Financial

 

Until first contact, business was not measured in dollars, but in dry fish and trade in surplus tools, clothing and art and "labor exchange". A barter economy thrived and in June 1808 (first contact), Simon Fraser observed many artifacts in our region like buffalo robes, beads and knives. In 1810, the Hudson Bay Company in Kamloops was recording its sales to indigenous people in sides of dry salmon. The Nlaka'pamux barter economy was overtaken by a wage and market system in time *but never actually disappeared). As such, Kanaka had to start working and doing business in dollars and cents.

Our ancestors warned though that we can't eat money. Therefore, we continue to grow food and to trade but we also fully appreciate that the wage/market wont go away either. Electricity is not free and neither is gas, wifi and walmart. Last we heard, BC hydro was not taking wind and sun dried tomatoes in lie of dollars.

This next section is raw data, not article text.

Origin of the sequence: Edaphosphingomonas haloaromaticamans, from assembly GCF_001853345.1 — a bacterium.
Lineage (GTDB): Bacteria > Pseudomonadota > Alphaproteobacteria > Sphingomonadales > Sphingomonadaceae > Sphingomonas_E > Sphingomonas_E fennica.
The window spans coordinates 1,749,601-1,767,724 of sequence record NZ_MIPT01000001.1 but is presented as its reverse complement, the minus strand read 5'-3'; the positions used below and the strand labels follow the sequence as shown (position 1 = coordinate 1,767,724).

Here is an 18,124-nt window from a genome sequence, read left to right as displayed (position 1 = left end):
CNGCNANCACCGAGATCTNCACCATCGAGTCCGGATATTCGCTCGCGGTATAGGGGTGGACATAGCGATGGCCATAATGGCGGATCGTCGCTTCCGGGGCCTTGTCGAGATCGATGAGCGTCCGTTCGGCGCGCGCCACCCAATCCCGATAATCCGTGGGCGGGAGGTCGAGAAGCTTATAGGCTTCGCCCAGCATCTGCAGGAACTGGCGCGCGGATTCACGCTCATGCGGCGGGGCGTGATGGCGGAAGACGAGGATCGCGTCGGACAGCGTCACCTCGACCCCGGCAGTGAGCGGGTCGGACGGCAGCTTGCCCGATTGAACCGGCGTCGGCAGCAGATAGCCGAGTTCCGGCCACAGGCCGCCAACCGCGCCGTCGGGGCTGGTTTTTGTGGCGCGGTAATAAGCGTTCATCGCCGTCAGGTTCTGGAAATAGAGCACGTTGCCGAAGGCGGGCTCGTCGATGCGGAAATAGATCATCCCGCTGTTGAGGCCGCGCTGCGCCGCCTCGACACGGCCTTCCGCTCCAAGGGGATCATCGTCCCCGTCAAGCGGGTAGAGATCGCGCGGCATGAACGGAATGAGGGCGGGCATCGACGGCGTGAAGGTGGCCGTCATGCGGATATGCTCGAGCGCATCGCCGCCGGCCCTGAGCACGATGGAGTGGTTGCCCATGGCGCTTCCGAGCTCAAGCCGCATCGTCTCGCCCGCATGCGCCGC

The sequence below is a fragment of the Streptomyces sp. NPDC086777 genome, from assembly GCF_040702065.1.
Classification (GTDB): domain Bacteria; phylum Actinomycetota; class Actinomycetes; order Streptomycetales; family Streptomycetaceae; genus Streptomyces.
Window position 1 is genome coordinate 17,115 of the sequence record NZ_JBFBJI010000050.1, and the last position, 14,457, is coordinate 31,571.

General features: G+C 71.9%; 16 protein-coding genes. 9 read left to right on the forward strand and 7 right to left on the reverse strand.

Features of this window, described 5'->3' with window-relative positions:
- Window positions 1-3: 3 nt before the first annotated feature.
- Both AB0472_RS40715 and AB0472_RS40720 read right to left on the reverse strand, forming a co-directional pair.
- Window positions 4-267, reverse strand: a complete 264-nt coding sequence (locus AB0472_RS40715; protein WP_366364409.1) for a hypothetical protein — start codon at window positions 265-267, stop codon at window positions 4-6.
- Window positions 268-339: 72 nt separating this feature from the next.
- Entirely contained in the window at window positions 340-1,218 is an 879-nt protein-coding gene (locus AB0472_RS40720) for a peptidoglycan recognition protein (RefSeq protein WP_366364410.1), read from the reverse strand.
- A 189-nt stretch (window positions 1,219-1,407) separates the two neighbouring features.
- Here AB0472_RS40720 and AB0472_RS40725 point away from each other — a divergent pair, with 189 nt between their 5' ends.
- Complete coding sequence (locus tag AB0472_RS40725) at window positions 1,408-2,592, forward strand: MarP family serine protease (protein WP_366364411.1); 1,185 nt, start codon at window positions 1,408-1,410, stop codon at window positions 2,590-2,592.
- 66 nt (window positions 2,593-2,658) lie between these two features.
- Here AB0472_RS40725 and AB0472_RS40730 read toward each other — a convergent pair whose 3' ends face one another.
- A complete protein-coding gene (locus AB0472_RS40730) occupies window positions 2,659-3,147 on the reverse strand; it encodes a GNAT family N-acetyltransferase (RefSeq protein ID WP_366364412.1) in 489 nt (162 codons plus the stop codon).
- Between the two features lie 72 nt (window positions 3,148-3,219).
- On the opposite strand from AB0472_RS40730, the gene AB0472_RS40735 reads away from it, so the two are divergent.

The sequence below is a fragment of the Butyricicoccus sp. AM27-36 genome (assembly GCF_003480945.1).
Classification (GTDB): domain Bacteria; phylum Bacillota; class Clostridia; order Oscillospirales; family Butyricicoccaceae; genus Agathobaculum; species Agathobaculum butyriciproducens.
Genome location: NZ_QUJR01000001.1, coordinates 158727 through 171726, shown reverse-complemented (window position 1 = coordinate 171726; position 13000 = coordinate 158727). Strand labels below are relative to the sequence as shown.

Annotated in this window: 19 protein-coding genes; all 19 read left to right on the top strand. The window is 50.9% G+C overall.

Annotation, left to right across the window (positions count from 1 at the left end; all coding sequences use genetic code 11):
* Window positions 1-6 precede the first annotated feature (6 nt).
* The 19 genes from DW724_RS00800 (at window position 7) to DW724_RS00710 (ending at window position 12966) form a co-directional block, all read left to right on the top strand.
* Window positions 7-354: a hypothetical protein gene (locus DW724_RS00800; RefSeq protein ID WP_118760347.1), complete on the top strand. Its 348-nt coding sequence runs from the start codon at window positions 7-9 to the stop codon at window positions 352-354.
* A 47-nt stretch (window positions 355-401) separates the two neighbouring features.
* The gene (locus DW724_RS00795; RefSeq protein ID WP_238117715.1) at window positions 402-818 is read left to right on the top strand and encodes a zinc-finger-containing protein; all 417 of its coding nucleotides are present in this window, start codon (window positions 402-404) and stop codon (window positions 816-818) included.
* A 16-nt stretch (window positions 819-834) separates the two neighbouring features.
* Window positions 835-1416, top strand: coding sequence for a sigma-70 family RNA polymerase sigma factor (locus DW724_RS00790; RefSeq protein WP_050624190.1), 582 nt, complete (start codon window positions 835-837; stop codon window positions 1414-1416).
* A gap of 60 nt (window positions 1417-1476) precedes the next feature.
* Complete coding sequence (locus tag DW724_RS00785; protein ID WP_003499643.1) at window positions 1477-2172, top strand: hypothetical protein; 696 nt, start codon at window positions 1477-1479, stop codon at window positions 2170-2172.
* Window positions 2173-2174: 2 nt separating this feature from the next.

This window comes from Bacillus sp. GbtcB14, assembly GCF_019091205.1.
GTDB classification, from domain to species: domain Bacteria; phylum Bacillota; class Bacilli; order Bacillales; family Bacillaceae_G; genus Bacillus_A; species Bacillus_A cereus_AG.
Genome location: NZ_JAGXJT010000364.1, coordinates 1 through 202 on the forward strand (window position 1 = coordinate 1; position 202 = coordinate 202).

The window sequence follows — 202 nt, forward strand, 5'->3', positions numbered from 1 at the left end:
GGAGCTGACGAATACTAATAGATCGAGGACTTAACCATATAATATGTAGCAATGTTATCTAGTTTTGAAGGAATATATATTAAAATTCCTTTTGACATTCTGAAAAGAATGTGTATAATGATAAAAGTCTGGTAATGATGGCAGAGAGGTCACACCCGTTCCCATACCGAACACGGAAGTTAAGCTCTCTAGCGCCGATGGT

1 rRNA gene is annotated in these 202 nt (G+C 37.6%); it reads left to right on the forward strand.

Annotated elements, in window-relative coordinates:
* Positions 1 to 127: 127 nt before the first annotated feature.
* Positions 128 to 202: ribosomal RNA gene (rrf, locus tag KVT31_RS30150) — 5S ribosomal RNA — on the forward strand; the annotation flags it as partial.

Thus, Kanaka is incrementally money through business deals, selling products and services and making strategic investments. We are also managing a 7th Generation Fund so that in case there are hard times and government transfer dollars decline or end, our children and grandchildren will have a contingency fund to call on.